Trainwreck Makes New Platform Plans After Twitch Bans Unregulated Casinos

  • Trainwreck has secured 2.1 million followers mainly through his high stakes gambling exploits
  • He has vowed to either make a new platform or team up with one and focus on smaller creators
  • Twitter has mainly supported his plans, with some urging the streamer to reach out to team up
  • Trainwreck has often used socials to speak out on issues, including transparency of creators
Trainwreck
Trainwreck, a gambling-focused streamer, has shared his plans for a new platform after Twitch introduced a ban on unregulated online casinos. [Image: Trainwreckstv Twitch]

Making moves

This week, Twitch introduced a ban on streams featuring unregulated casinos such as Stake and Roobet. One of the main content creators impacted by that measure is Tyler Niknam, better known as Trainwreck. The streamer has secured a strong following through his high stakes gambling exploits.

make his own platform or team up with one

Niknam has been vocal in his disapproval of the ban – something he earlier deemed an “inconsistent” measure made by a “corrupt” company. Now, with that measure finally in place, Trainwreck has gone one step further by pledging to either make his own platform or team up with one.

The Texan proposed the idea on Twitter Wednesday night:

The ban has also seen other popular streamers such as Roshtein and Xposed end their gambling output. Niknam is the most popular of these gambling-focused creators with around 2.1 million followers. On Wednesday, he claimed that he had made $360m over the past 16 months by promoting gambling on his streams.

Twitter responds

Trainwreck’s tweet received a largely supportive response from his followers. Ewokttv, a streamer with 331,000 followers on Twitch, replied: “as a small streamer thank you.” Meanwhile, one user named @coolmusicguy88 said: “Twitch is on its path to ruin itself anyway so this could be the perfect moment.”

Others on Twitter were more inquisitive regarding Trainwreck’s plan. Questioned on how he hoped to compete with Twitch, the streamer replied:

Some users even offered to help Trainwreck in his ambitious undertaking. Kristian Sturt, head of influencer marketing and talent management at marketing firm Colossal Influence, urged Niknam to get in touch. “I’ve spoken about this in length on podcasts, worked in influencer marketing for 10 years and have on boarded micro creators for a live streaming app already,” Sturt noted.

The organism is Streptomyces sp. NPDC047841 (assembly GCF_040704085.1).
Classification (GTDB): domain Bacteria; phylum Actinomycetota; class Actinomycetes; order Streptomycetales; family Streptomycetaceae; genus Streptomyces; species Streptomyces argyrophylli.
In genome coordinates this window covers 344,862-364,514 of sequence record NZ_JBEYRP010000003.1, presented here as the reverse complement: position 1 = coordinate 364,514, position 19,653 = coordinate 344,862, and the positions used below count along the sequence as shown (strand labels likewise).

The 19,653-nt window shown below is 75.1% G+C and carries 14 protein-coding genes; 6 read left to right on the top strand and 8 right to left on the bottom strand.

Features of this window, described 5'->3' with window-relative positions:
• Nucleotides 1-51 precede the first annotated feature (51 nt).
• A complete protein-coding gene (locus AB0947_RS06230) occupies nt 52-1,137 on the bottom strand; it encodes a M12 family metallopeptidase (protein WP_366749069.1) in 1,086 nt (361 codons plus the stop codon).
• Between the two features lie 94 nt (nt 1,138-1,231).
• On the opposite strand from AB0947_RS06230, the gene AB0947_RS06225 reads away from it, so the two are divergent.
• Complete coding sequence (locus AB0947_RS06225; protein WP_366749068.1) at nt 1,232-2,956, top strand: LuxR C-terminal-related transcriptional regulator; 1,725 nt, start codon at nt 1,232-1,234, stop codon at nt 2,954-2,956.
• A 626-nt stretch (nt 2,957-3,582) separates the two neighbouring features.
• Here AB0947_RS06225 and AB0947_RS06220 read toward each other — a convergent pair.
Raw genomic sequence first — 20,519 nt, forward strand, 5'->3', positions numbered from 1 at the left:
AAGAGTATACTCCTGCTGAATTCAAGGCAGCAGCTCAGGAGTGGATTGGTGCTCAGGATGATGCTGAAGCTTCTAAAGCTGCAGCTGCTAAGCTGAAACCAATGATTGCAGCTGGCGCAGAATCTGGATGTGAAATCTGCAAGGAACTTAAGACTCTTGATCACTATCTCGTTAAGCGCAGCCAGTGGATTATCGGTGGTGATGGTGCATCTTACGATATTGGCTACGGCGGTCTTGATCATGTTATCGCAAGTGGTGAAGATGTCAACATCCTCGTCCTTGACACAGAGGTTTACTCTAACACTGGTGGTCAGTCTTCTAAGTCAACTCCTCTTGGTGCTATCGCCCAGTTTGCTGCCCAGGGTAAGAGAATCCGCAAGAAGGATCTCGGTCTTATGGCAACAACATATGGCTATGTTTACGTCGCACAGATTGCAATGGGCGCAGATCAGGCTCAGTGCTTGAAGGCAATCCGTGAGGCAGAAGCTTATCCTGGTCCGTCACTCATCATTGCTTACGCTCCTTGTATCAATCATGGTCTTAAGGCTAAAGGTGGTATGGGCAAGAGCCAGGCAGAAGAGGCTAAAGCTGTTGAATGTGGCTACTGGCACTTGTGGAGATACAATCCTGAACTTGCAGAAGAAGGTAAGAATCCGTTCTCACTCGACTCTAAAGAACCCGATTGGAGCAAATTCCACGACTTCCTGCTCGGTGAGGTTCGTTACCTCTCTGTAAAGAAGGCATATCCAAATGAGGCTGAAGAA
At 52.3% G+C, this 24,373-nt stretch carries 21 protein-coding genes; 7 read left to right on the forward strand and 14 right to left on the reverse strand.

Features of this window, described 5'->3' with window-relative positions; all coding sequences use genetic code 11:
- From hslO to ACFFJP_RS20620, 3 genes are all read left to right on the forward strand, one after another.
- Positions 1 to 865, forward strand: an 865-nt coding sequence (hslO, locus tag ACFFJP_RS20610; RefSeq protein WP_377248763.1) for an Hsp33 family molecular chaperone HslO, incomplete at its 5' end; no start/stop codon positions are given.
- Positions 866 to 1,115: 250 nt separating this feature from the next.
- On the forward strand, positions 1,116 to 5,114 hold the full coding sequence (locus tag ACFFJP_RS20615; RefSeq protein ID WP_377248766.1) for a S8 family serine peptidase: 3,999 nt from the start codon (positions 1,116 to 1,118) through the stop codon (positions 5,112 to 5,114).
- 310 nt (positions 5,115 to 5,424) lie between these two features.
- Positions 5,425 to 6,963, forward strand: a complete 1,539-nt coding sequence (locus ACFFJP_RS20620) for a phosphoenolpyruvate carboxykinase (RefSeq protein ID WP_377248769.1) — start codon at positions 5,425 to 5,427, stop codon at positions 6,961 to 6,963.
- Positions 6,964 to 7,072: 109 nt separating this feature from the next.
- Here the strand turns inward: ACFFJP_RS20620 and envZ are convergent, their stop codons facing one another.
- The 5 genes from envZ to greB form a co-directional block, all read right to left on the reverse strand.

Finally, Classify, a Twitch streamer with 118,000 followers, shared a gif representing what it might feel like to get a contract with his fellow streamer:

A regular voice

Trainwreck has consistently used his large following on social media to speak out on certain issues. For instance, in February this year, he took aim at fellow streamer Roshtein in a rant about transparency. Niknam argued that other streamers were misleading followers by lying about their profits and losses.

Twitch gambling deals has proven a polarizing issue over the past year. As the slot category grew in popularity, many took issue with the agreements formed between content creators and gambling companies such as Stake. This often involved fake money deals in which streamers would gamble at no risk to their own finances – something opponents argued sold a false reality to viewers.

After Twitch announced its gambling ban earlier this month, Trainwreck took to Twitter for another scathing rant. He said: “The inconsistency to not ban sports betting is corruption considering the fact you have your hands in the $13bn NFL deal cookie jar &the fact you virtue signaling streamers act like you care about ‘gambling’ are silent when it’s 100x the market & more prevalent are just as corrupt.”

After the ban came into place on Wednesday, Trainwreck visited social media once more to share a video of the final scene of ‘The Dark Knight.’ In the clip, in which Trainwreck presumably means to portray his own situation, Gary Oldman describes Batman as “the hero Gotham deserves, but not the one it needs right now.”